The BCS OSSG and the OSHUG are hosting three talks which look at the design of Open Source chips and Open Source tools and materials to support their design.
The event will be held on Thursday 23rd October at BCS HQ – 5 Southampton Street, London, WC2E 7HA and will be preceded by the OSSG Annual General Meeting.
This event is free to attend for both BCS Members and non-members but booking is required.
The timetable for the evening will be:
- 17:30 – Registration & refreshments
- 18:00 – AGM (BCS OSSG members only)
- 18:30 – Open Source Chips talks (BCS members + non-members)
- 20:00 – Sandwiches + Networking
- 20:30 – Close
Silicon Chip Design for Teenagers
These days we expect school students to learn to write code, and teachers are turning to tools like Scratch (for primary education) and Python (for secondary education). But why stick to software languages. Why not teach coding in Verilog and get children to design silicon chips?
Earlier this year Dan Gorringe attended Chip Hack II in Cambridge. Inspired by this he spent two weeks work experience at Embecosm in August 2014 modifying the Chip Hack materials for use by Year 9-11 students. His resulting application note “Silicon Chip Design for Teenagers” is to be published very shortly by Embecosm.
In this talk, Dan will share his experience of learning silicon chip design, using Verilog for his first serious attempt at coding and encountering Mentor Graphics EDA tools for the first time.
Dan Gorringe has just started year 11 and faces the horrors of GCSE exams in 8 months time, so silicon chip design is just light relief. He has aspirations to a career in computing.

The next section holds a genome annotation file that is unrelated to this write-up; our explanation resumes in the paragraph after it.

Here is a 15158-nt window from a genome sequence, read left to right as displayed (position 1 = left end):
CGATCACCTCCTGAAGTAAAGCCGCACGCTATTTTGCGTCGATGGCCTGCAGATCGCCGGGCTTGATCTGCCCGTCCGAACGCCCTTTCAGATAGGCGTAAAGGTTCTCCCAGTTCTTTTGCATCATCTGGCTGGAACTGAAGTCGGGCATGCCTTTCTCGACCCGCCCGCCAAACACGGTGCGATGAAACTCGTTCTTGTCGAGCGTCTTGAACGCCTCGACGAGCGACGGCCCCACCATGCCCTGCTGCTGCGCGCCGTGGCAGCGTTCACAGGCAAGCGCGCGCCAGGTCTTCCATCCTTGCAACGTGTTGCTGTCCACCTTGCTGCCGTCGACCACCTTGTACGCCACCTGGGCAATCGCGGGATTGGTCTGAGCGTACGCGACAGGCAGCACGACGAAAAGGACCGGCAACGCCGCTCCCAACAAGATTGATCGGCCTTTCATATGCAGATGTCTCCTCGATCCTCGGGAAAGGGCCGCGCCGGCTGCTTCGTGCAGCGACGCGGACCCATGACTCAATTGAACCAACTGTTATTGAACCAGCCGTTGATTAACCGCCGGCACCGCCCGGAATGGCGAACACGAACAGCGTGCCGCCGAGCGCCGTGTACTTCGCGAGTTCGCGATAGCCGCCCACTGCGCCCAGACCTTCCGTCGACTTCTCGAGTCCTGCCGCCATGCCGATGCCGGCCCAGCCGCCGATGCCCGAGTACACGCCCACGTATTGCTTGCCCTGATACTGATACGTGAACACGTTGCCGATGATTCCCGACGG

Cocotb, an Open Source Verification Framework
Verifying hardware designs has always been a significant challenge but very few open-source tools have emerged to support this effort. The recent advances in verification to facilitate complex designs often depend on specialist knowledge and expensive software tools. In this talk we will look at Cocotb, an open-source verification framework, and explore whether Python is a viable language for verification.
Chris Higgs has over a decade of experience working with FPGAs in various industries. His software background has shaped his approach to RTL design and verification and he now spends his time trying to bridge the divide between hardware and software development.
lowRISC – a Fully Open Source RISC-V System-on-Chip
The lowRISC project has been formed to produce a System-on-Chip which will be open source right down to the HDL, implementing the open RISC-V instruction set architecture. Volume manufacture of silicon manufacture is planned, along with creating and distributing low-cost development boards. This talk will describe the aims of the lowRISC project, summarise its current status, describe some of the features that are being implemented, and give details on how you can get involved.
Alex Bradbury is a researcher at the University of Cambridge Computer Laboratory where he works on compilation techniques for a novel many-core architecture. He writes LLVM Weekly, is co-author of Learning Python with Raspberry Pi, and has been a contributor to the Raspberry Pi project since the first alpha hardware was available.